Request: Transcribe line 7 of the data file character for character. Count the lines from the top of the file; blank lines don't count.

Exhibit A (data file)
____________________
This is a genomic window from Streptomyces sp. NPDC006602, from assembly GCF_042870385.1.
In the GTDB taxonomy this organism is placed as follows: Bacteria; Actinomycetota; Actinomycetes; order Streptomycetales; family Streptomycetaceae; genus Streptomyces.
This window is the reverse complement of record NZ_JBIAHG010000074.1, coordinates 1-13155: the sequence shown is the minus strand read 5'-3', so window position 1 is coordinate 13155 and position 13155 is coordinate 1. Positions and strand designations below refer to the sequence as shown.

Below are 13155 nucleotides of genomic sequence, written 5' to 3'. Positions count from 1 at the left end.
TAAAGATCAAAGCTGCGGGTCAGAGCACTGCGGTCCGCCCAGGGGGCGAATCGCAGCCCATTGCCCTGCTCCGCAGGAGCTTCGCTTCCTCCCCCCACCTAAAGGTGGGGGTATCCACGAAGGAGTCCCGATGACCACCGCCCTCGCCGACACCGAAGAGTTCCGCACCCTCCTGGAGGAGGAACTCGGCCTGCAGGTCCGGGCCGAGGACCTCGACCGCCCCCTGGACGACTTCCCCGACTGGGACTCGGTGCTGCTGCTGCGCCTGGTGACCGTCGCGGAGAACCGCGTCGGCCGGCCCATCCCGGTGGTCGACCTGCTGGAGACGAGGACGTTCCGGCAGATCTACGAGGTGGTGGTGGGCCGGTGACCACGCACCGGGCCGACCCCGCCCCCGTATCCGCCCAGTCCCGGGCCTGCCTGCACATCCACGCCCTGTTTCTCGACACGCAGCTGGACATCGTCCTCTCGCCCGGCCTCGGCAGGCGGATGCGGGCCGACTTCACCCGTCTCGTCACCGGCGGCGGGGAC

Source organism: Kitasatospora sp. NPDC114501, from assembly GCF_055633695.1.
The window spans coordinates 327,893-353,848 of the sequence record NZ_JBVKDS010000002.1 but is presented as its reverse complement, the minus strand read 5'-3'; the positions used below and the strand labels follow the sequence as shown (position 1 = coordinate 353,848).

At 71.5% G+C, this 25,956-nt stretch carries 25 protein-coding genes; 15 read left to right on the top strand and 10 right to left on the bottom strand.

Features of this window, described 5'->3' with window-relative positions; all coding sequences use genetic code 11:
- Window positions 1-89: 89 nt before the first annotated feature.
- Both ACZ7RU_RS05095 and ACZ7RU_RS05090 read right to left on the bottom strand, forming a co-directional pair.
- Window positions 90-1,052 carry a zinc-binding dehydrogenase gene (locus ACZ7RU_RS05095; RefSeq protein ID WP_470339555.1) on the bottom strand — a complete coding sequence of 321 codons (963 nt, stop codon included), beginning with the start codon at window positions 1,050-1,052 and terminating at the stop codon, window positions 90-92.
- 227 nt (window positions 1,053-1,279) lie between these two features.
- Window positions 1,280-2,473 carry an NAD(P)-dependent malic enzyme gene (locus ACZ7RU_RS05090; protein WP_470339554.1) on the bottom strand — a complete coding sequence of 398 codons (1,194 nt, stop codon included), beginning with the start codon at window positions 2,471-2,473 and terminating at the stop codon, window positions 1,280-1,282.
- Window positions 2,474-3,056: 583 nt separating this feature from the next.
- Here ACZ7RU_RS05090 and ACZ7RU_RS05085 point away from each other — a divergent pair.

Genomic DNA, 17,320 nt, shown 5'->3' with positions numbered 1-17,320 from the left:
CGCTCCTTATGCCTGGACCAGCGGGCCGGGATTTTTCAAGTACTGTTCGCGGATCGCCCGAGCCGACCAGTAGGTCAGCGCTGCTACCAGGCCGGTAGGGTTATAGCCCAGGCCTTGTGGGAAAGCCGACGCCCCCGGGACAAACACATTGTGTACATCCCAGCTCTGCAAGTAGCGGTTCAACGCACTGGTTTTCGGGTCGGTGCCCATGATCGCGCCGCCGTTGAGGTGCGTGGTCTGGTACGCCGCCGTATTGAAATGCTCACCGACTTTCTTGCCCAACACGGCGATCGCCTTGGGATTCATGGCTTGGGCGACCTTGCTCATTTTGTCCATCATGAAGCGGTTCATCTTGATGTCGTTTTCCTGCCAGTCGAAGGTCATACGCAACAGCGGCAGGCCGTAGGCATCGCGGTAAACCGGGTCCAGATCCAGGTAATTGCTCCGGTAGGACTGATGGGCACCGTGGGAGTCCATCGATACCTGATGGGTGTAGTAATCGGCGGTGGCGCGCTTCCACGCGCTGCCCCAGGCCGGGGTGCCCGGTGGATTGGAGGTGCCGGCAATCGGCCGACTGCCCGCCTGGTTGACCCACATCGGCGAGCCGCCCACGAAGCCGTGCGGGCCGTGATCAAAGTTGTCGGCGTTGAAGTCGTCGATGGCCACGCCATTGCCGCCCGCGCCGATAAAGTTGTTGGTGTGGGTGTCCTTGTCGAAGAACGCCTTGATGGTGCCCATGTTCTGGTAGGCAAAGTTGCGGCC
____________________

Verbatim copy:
The window spans coordinates 327,893-353,848 of the sequence record NZ_JBVKDS010000002.1 but is presented as its reverse complement, the minus strand read 5'-3'; the positions used below and the strand labels follow the sequence as shown (position 1 = coordinate 353,848).